While Bowman’s work in Iran in the 1950s represented a novelty for most Americans at the time, it stood on solid historical ground. Joseph Plumb Cochran,  M.D. (1855- 1905), who was an American doctor and Presbyterian missionary, is credited as the founding father of Iran’s first modern Medical School. He was born in and he passed away in Urmia, leaving a significant legacy of commitment.

Cochran’s father, the Reverend Joseph J. Cochran, and his mother, Deborah Plum, had been first-generation American Christian missionaries who had arrived in Iran in 1848, settling in Urmia, in Iranian Azerbaijan, to serve the areas sizeable Christian community.

In his teens, Cochran moved to America for education. He stayed for over a decade, educating himself in medicine across New York. Upon his return to his birthplace Cochran created Urmia’s first medical school, which was established in 1878. In the course of Cochran’s quarter-century long leadership, dozens of medical students graduated from this School. Over the decades, Cochran was joined by other American doctors — who remained permanently in Iran. In 1905, the year of his passing, the New York Times published a moving obituary on Cochran’s legacy.

Shaping the Future

As the foregoing discussion shows, Iranian-Americans are deeply connected to the democratic traditions of the U.S. because of the long and historically grounded relationship between the two people. Given the vast capabilities at its disposal, the main challenge and opportunity for the Iranian-American community is to see how it can maintain its cultural attachment and knowledge of Iran despite the lack of political relations between United States and Iran.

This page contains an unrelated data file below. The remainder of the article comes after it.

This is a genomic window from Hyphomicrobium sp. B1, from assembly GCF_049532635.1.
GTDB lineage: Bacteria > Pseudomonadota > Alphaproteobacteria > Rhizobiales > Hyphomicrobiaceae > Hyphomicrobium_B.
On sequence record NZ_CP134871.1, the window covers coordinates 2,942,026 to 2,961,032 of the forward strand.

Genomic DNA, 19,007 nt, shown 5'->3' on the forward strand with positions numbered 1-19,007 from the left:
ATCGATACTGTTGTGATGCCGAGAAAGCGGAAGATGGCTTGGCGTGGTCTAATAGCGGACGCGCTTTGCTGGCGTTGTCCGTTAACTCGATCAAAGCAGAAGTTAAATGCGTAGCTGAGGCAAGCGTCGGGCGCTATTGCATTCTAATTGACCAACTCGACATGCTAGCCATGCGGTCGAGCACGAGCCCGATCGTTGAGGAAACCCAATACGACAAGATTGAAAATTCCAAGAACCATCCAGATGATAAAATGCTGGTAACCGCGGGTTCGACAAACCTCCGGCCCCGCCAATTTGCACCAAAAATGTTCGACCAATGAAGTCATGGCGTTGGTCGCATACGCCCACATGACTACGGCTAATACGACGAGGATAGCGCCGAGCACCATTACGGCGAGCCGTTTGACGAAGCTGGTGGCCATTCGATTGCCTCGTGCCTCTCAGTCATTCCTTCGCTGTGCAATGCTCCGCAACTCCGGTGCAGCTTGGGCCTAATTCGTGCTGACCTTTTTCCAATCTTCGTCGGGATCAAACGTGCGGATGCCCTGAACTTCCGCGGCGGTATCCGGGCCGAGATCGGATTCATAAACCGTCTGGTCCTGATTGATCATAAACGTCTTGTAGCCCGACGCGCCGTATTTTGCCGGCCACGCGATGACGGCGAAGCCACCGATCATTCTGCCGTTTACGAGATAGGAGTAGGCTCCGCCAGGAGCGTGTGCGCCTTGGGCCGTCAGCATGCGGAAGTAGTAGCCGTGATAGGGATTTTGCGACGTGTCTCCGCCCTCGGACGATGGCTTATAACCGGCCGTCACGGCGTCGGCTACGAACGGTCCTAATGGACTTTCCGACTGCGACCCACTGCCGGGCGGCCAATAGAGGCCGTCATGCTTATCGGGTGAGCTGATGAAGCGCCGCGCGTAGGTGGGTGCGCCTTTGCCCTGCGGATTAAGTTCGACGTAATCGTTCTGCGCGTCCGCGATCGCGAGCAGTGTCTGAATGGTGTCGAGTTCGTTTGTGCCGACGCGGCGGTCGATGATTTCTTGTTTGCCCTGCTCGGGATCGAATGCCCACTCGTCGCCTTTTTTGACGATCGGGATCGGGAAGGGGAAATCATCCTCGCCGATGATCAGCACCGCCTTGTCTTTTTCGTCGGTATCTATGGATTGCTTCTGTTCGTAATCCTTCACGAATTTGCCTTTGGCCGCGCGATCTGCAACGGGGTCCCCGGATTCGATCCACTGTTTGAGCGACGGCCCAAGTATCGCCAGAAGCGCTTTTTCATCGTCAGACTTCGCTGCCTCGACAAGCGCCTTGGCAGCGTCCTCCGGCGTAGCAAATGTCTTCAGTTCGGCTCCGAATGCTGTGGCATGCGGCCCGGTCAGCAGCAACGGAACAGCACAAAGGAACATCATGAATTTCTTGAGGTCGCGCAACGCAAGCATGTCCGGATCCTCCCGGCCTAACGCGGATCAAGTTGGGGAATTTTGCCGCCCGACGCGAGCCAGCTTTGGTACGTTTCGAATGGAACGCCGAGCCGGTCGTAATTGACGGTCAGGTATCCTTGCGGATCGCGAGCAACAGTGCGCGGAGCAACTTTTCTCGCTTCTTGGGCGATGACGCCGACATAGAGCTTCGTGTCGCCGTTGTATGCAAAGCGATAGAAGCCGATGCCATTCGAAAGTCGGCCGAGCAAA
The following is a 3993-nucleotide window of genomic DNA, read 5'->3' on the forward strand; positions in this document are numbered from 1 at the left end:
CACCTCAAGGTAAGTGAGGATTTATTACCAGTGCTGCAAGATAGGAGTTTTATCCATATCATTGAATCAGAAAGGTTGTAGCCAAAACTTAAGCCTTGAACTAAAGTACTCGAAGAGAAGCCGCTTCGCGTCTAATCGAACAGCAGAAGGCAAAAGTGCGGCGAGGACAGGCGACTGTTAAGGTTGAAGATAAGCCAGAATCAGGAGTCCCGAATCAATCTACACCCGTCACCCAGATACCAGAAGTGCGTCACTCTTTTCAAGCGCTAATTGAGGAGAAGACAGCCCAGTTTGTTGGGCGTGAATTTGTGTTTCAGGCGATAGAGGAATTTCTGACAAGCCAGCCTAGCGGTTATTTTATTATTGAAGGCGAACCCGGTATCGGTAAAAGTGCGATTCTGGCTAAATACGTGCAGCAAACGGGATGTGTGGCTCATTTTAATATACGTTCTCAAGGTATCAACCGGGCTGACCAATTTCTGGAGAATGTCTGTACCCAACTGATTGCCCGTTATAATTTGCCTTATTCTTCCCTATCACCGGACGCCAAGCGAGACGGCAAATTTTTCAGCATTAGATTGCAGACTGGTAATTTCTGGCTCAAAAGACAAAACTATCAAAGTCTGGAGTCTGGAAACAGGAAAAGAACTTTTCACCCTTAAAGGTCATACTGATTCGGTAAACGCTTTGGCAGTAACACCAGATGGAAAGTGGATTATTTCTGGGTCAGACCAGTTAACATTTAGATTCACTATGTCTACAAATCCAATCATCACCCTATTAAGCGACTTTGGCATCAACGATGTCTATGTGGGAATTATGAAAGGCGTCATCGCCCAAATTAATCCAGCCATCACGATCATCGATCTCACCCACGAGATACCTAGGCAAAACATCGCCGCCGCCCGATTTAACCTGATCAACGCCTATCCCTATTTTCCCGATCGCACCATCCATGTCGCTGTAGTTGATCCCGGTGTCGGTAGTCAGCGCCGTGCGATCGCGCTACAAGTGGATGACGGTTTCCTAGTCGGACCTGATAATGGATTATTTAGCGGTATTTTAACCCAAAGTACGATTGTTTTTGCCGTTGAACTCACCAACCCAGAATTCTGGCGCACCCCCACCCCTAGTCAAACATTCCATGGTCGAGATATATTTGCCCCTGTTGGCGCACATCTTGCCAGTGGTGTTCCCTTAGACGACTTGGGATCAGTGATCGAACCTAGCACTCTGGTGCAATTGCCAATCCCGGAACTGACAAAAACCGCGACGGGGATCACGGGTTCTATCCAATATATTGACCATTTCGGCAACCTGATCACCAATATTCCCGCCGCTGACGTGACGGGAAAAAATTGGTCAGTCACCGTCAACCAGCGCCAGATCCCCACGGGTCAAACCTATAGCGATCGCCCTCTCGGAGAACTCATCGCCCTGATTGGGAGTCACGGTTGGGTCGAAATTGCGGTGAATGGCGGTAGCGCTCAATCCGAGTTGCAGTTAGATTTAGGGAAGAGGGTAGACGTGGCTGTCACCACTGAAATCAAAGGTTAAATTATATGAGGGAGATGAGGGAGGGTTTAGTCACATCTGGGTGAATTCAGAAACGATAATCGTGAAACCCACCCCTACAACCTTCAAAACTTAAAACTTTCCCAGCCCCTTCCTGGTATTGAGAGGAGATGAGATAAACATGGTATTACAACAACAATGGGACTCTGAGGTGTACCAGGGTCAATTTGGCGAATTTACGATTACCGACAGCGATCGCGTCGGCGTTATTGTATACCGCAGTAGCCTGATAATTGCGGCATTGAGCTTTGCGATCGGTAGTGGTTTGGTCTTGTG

For this purpose, we must delve into some of the salient issues confronting the Iranian-American community, and to explore ways of crafting innovative solutions that can better harness the capabilities and assets of the community for domestic and global purposes.

  • A Demographic Assessment of the Iranian-Americans/Results of Opinion Polls

It is crucial to examine the limitations of the current Census numbers where no provision exists for “Iranian-American,” and community members are required to check “other” and write in “Iranian-American” to be counted. The official number of Iranian-Americans is thus reported at less than 400,000, a significant underestimate. A detailed breakdown is needed of the city-regions in North America which host the highest number of Iranians: Southern and Northern California, the Washington Metropolitan Area (including Southern Maryland and Northern Virginia), Houston, etc. Using Geographic Information Systems and other mapping software, we can provide an easy-to-digest account of where people of Iranian origin have settled in North America. Where data are unavailable, it is critical to ascertain how new research can fill existing gaps.

  • The Effect of Recently Tightened Economic Sanctions on the Iranian-American Community